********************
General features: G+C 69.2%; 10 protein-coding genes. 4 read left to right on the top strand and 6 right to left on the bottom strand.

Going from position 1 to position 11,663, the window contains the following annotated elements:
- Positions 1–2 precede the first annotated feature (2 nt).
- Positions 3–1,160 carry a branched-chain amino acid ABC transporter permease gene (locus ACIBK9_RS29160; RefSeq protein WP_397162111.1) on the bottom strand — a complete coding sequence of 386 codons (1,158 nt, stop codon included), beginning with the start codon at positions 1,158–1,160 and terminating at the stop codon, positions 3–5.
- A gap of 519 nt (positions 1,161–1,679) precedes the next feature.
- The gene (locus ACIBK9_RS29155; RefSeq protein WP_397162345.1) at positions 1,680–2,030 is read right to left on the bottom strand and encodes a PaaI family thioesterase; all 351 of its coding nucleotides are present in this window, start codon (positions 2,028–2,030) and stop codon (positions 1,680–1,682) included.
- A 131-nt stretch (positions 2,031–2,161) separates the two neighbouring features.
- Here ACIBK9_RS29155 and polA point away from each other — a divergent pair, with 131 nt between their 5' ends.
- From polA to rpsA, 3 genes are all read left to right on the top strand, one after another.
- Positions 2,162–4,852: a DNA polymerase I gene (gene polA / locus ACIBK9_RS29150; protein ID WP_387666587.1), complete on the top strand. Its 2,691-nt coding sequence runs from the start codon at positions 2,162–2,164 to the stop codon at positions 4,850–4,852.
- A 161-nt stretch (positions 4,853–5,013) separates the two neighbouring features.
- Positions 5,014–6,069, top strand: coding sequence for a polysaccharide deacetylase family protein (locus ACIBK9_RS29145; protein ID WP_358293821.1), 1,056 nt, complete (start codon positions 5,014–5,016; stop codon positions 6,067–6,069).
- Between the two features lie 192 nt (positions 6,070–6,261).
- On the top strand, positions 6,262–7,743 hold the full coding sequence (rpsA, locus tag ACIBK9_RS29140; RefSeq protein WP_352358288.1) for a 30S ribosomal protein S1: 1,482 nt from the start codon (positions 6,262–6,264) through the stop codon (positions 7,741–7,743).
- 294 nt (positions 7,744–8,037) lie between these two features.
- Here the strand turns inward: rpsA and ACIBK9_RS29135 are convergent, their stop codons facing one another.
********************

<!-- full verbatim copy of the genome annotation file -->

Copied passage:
General features: G+C 69.2%; 10 protein-coding genes. 4 read left to right on the top strand and 6 right to left on the bottom strand.

Going from position 1 to position 11,663, the window contains the following annotated elements:
- Positions 1–2 precede the first annotated feature (2 nt).
- Positions 3–1,160 carry a branched-chain amino acid ABC transporter permease gene (locus ACIBK9_RS29160; RefSeq protein WP_397162111.1) on the bottom strand — a complete coding sequence of 386 codons (1,158 nt, stop codon included), beginning with the start codon at positions 1,158–1,160 and terminating at the stop codon, positions 3–5.
- A gap of 519 nt (positions 1,161–1,679) precedes the next feature.
- The gene (locus ACIBK9_RS29155; RefSeq protein WP_397162345.1) at positions 1,680–2,030 is read right to left on the bottom strand and encodes a PaaI family thioesterase; all 351 of its coding nucleotides are present in this window, start codon (positions 2,028–2,030) and stop codon (positions 1,680–1,682) included.
- A 131-nt stretch (positions 2,031–2,161) separates the two neighbouring features.
- Here ACIBK9_RS29155 and polA point away from each other — a divergent pair, with 131 nt between their 5' ends.
- From polA to rpsA, 3 genes are all read left to right on the top strand, one after another.
- Positions 2,162–4,852: a DNA polymerase I gene (gene polA / locus ACIBK9_RS29150; protein ID WP_387666587.1), complete on the top strand. Its 2,691-nt coding sequence runs from the start codon at positions 2,162–2,164 to the stop codon at positions 4,850–4,852.
- A 161-nt stretch (positions 4,853–5,013) separates the two neighbouring features.
- Positions 5,014–6,069, top strand: coding sequence for a polysaccharide deacetylase family protein (locus ACIBK9_RS29145; protein ID WP_358293821.1), 1,056 nt, complete (start codon positions 5,014–5,016; stop codon positions 6,067–6,069).
- Between the two features lie 192 nt (positions 6,070–6,261).
- On the top strand, positions 6,262–7,743 hold the full coding sequence (rpsA, locus tag ACIBK9_RS29140; RefSeq protein WP_352358288.1) for a 30S ribosomal protein S1: 1,482 nt from the start codon (positions 6,262–6,264) through the stop codon (positions 7,741–7,743).
- 294 nt (positions 7,744–8,037) lie between these two features.
- Here the strand turns inward: rpsA and ACIBK9_RS29135 are convergent, their stop codons facing one another.